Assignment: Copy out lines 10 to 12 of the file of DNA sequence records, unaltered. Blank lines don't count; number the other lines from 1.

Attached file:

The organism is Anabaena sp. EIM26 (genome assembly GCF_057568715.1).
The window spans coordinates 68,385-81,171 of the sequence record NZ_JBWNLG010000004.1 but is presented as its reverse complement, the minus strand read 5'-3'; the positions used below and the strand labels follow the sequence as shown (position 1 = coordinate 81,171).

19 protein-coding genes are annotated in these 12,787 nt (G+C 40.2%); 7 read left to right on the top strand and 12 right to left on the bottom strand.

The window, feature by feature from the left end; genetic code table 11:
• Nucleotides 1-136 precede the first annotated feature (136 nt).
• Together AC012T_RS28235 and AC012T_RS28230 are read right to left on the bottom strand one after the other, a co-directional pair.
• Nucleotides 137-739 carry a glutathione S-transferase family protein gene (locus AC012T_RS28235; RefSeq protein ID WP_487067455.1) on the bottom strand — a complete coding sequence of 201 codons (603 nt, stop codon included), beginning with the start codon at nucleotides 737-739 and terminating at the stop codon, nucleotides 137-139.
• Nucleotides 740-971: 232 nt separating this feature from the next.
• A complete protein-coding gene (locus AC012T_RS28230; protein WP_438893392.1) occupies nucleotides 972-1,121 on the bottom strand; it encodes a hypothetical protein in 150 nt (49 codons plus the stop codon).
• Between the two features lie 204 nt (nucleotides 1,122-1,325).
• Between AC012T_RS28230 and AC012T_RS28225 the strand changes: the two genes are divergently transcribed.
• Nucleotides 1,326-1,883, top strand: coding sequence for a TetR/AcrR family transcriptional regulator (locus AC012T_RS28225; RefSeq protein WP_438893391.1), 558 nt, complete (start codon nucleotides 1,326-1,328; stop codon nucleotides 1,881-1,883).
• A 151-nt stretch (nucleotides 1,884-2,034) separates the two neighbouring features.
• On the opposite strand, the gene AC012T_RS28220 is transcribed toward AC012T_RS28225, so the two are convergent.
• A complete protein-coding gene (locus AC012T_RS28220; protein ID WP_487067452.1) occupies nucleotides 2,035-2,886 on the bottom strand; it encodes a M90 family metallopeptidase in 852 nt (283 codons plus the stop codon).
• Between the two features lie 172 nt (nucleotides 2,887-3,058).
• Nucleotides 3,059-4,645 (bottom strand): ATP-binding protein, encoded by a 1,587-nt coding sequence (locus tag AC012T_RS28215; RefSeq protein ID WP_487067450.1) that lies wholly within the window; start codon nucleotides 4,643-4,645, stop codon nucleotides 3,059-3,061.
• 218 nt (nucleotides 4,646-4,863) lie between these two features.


• Between the two features lie 204 nt (nucleotides 1,122-1,325).
• Between AC012T_RS28230 and AC012T_RS28225 the strand changes: the two genes are divergently transcribed.
• Nucleotides 1,326-1,883, top strand: coding sequence for a TetR/AcrR family transcriptional regulator (locus AC012T_RS28225; RefSeq protein WP_438893391.1), 558 nt, complete (start codon nucleotides 1,326-1,328; stop codon nucleotides 1,881-1,883).